Plenary Speakers 2018
Donal carbaugh – University of Massachusetts Amherst
Donal Carbaugh is Professor of Communication at the University of Massachusetts Amherst. Among his many accomplishments, he is recipient of the University’s highest awards for Outstanding Accomplishments in Research and Creative Activity in addition to the Samuel F. Conti Faculty Research Fellowship; he is also the recipient of teaching awards as a Graduate Mentor and as a finalist for the university’s campus-wide Outstanding Teaching Award. In June of 2017, a conference on New Directions in the Ethnography of Communication was held in his honor at Mount Saint Vincent College, New York City, and in 2016, he was named a Distinguished Scholar of the National Communication Association (NCA) for a lifetime of achievement. In 2007-2008, he was appointed Fulbright’s Distinguished Professor and Bicentennial Chair of North American Studies at the University of Helsinki, Finland. His general interests focus upon cultural philosophies of dialogic communication, the environment, and the ways culturally distinctive practices get woven into international and intercultural interactions. His studies focus upon Native American, popular American, Russian, and Finnish communication practices, with special attention to the relationship between language use, culture, spirit, and nature. He currently serves on about twenty editorial boards of national and international journals. His published research has appeared in many major academic journals, in several countries including China, Finland, Germany, Italy, and Russia, in several languages.
His books include Talking American: Cultural Discourses on DONAHUE, Cultures in Conversation, Reporting Cultures on 60 Minutes (with Michael Berry), and The Handbook of Communication in Cross-cultural Perspective (edited), Distinctive Qualities in Communication Research (with Patrice Buzzanell), Narrative and Identity: Studies in Autobiography, Self and Culture (edited with Jens Brockmeier), and Situating Selves: The Communication of Social Identity in American Scenes. Recipient of a Hewlett Fellowship for Teaching, Fulbright Fellowships, an Advanced Institute of the Humanities Fellowship, several grants, and a consultant for the United States Congress, he has enjoyed lecturing at the United Nations, at various embassies and universities around the globe.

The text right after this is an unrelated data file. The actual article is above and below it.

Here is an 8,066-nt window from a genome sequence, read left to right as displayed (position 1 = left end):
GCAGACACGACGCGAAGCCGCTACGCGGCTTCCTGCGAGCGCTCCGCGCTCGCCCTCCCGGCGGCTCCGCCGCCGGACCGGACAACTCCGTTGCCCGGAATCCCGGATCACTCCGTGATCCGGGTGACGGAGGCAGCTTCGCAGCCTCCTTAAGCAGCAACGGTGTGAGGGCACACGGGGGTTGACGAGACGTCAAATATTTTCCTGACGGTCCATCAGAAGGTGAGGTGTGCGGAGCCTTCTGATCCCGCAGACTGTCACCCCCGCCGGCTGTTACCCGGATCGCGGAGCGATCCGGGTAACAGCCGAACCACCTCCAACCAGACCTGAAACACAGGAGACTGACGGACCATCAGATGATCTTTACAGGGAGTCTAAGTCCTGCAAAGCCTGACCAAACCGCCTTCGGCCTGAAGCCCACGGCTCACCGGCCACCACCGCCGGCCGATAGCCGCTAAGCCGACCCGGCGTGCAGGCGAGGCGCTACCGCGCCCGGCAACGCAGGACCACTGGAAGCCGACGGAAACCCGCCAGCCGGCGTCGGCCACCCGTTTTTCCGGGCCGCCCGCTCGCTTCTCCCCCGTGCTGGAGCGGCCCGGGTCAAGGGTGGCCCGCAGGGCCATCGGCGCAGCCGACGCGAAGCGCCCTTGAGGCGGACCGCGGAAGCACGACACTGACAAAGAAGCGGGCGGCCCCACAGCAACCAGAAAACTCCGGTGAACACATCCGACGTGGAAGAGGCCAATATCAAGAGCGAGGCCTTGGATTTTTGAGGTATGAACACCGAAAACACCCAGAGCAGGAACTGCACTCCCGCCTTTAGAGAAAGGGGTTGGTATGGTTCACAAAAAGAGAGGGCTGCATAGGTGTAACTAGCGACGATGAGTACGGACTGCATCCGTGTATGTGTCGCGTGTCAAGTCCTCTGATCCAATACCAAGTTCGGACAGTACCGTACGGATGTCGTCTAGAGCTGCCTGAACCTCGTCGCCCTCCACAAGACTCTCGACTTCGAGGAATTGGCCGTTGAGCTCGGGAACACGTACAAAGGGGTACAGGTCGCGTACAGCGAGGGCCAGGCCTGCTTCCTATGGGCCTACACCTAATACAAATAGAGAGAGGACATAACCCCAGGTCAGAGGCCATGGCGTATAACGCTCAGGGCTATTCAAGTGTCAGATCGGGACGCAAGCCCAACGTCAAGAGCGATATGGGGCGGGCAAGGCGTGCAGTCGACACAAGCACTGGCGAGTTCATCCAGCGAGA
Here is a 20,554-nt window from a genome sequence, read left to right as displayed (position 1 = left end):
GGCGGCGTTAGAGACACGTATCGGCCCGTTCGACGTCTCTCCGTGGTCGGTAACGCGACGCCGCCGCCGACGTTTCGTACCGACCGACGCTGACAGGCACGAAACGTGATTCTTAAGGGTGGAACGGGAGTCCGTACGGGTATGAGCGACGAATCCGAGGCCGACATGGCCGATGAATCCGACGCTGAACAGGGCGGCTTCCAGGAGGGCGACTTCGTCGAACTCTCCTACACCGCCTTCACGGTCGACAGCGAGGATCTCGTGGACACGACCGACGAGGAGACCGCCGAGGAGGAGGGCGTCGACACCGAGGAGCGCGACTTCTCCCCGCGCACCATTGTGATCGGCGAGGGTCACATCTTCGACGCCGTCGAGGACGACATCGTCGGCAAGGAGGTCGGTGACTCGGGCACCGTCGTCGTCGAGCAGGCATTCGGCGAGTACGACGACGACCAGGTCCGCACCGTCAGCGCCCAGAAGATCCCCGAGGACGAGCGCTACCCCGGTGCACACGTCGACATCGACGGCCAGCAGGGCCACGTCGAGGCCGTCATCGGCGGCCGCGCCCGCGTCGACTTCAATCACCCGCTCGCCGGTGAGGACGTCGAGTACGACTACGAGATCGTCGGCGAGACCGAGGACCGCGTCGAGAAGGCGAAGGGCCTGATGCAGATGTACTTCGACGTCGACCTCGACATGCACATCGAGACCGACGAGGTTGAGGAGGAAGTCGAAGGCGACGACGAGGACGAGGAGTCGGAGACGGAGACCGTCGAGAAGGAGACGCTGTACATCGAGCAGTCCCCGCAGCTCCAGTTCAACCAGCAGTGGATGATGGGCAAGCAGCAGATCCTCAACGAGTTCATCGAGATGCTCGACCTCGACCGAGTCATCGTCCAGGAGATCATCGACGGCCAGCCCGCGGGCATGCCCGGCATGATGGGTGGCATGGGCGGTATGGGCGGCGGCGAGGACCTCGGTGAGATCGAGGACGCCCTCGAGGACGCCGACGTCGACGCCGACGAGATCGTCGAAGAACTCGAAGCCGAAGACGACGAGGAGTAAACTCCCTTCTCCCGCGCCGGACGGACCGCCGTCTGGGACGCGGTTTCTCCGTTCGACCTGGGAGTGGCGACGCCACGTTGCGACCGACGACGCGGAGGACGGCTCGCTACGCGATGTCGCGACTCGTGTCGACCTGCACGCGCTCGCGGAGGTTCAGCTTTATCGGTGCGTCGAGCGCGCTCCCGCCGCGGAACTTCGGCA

John Heritage – University of California, Los Angeles
John Heritage is Distinguished Professor of Sociology at UCLA, USA. His research focuses on social interaction and its interface with social institutions, with particular reference to medicine and mass communication. His publications include Garfinkel and Ethnomethodology (Polity Press, 1984), Structures of Social Action (co-edited with Max Atkinson, Cambridge University Press, 1984), Talk at Work (co-edited with Paul Drew, Cambridge University Press,1992), The News Interview: Journalists and Public Figures on the Air (with Steven Clayman, Cambridge University Press, 2002), Communication in Medical Care (co-edited with Douglas Maynard, Cambridge University Press, 2006), Talk in Action: Interactions, Identities, and Institutions (with Steven Clayman, Wiley Blackwell, 2010), Enabling human conduct: Studies of talk-in-interaction in honor of Emanuel A. Schegloff (co-edited with Gene Lerner and Geoffrey Raymond, John Benjamins, 2017, At the intersection of turn and sequence: Turn-initial particles across languages (co-edited with Marja-Leena Sorjonen, John Benjamins, 2018), and Harold Garfinkel: Praxis, Social Order and the Ethnomethodology Movement (co-edited with Douglas Maynard, Oxford University Press, 2018).